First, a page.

In conclusion, we report a case of LPRM with carpet-like growth pattern, mimicking pachymeningitis. Neuologists should be aware that LPRM can mimic pachymengintis in the early stage. Long-term follow-up is needed for pateints with pachymengiitis and dura matter biopsy are justifiable when the diagnosis of pachymenititis became doubtful.

Availability of data and materials

Not applicable.

Abbreviations

MRI:

Magnetic resonance imaging

CSF:

Cerebrospinal fluid

LPRM:

Lymphoplasmacyte-rich meningioma

EPM:

en plaque Meningiomas

EMA:

Epithelial membrane antigen

VIM:

Vimentin

PR:

Progesterone receptor

IHP:

Idiopathic hypertrophic pachymeningitis

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Authors and Affiliations

Authors

Contributions

All authors contributed to the study conception and design. Y.Z.: patient management, initial draft manuscript preparation, X.Z.: concept and design of the study, A.K.B: literature review, Z.G.D: pathology analysis; S.G.C.: radiological profile analysis, final approval of the version to be published. All authors read and approved the final manuscript of “A Case of Lymphoplasmacyte-rich Meningioma Mimicking Pachymeningitis”.

Corresponding author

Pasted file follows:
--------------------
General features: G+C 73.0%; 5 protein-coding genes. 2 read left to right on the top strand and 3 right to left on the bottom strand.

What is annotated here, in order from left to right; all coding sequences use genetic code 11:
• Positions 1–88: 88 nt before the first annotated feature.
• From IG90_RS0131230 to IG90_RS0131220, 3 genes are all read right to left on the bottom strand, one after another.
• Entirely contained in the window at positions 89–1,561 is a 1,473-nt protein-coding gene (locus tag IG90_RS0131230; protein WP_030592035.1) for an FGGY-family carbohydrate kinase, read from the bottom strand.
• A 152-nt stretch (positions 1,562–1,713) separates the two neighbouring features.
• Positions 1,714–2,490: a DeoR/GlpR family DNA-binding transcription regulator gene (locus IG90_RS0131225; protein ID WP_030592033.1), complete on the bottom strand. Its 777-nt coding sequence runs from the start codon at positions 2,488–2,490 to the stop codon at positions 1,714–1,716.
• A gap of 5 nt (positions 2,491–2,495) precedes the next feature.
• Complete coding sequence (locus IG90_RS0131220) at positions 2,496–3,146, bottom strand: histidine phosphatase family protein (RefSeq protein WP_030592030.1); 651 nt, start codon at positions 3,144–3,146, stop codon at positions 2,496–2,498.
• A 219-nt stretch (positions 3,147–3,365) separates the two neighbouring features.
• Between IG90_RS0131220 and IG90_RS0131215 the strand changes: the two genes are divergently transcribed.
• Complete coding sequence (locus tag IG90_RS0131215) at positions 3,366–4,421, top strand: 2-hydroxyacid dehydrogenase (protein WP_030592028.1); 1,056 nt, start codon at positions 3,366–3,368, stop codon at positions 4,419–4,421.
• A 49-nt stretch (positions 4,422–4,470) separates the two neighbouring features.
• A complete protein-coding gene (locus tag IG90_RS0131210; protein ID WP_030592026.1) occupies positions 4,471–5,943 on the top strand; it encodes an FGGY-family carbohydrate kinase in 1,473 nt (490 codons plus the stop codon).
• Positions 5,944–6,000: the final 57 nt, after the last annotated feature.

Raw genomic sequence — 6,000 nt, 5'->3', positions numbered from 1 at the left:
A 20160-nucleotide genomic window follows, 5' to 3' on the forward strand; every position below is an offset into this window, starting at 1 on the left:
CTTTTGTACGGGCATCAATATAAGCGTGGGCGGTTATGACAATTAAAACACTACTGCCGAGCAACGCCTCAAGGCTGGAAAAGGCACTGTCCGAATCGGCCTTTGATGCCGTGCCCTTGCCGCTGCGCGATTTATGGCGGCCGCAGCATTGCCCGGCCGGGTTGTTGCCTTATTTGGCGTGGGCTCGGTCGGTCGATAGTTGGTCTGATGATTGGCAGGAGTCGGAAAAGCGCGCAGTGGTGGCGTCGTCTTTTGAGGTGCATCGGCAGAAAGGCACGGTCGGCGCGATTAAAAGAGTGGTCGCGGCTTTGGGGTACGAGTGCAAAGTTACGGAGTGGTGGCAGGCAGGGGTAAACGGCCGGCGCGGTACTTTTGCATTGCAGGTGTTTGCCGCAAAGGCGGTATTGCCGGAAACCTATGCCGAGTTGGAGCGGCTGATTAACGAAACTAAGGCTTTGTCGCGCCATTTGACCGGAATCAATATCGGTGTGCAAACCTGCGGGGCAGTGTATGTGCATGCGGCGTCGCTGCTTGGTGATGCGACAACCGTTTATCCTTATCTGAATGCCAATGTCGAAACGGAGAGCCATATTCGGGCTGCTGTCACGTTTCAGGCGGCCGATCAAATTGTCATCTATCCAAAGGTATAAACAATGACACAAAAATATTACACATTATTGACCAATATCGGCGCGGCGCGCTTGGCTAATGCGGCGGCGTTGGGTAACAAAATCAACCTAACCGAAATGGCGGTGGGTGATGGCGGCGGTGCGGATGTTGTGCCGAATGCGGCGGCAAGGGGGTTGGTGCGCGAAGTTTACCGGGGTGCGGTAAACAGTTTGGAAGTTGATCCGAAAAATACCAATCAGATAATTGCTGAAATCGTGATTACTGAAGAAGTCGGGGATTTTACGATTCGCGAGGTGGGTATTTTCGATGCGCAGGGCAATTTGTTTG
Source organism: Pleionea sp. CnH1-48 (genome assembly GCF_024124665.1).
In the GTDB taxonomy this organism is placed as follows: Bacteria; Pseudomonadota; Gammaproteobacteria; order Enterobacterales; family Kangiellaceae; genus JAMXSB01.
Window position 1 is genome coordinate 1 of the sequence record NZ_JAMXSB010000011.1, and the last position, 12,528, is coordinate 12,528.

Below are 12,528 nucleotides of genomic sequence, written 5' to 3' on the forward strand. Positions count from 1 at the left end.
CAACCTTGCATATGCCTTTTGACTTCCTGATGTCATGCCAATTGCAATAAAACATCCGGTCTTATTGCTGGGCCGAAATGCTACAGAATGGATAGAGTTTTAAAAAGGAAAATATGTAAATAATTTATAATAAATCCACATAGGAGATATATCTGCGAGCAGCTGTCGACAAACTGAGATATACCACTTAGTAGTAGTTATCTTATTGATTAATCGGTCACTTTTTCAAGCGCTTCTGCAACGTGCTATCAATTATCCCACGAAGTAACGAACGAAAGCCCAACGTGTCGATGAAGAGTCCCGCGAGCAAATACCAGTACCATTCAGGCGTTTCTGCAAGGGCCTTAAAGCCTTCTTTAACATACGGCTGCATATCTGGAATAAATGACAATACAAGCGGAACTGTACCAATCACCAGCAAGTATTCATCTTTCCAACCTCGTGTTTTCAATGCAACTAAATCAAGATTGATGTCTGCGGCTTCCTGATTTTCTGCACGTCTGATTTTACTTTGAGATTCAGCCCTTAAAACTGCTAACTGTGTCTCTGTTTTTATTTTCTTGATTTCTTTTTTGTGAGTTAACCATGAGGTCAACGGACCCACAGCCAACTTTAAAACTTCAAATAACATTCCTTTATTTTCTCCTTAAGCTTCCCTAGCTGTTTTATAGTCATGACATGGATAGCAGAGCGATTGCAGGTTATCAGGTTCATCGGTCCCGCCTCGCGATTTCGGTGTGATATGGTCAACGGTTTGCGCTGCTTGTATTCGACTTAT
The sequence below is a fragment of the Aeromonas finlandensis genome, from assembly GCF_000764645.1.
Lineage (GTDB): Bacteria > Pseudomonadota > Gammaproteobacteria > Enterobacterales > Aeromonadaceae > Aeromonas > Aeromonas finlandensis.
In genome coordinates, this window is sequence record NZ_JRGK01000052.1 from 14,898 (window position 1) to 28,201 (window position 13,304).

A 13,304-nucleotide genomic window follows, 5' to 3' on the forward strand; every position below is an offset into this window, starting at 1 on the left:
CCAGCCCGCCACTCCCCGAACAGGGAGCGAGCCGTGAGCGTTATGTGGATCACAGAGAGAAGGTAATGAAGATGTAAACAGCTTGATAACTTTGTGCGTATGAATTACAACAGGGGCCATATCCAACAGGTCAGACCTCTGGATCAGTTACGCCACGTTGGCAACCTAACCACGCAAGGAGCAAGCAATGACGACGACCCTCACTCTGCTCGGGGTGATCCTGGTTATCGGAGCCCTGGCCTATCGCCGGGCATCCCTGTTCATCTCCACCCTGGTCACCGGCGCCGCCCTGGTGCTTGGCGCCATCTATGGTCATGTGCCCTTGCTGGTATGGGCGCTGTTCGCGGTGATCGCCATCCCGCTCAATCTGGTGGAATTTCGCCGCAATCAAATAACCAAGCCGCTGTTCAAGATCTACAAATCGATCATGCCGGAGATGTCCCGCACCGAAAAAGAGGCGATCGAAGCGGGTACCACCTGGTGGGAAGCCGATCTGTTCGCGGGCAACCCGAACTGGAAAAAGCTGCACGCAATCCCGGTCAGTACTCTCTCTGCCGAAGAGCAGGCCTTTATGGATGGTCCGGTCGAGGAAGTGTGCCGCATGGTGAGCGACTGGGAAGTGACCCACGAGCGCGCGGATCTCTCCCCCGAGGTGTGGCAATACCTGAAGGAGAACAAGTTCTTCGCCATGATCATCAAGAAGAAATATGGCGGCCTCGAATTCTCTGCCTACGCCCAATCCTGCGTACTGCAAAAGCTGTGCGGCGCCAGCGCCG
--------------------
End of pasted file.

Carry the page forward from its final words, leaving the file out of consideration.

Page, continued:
Correspondence to Shuguang Chu.

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The study is approved by ethics committee of Huashan hospital.

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Written informed consent was obtained from the patient and her family for publication of this case report and any accompanying images. A copy of the written consent is available for review by the Editor of this journal.

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The authors declare that they have no competing interests.

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Zhang, Y., Zhang, X., Bhekharee, A.K. et al. A case of Lymphoplasmacyte-rich meningioma mimicking pachymeningitis. BMC Neurol 22, 283 (2022). https://doi.org/10.1186/s12883-022-02794-z

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Keywords

  • Lymphoplasmacyte-rich meningioma
  • Pachymeningitis
  • En plaque meningioma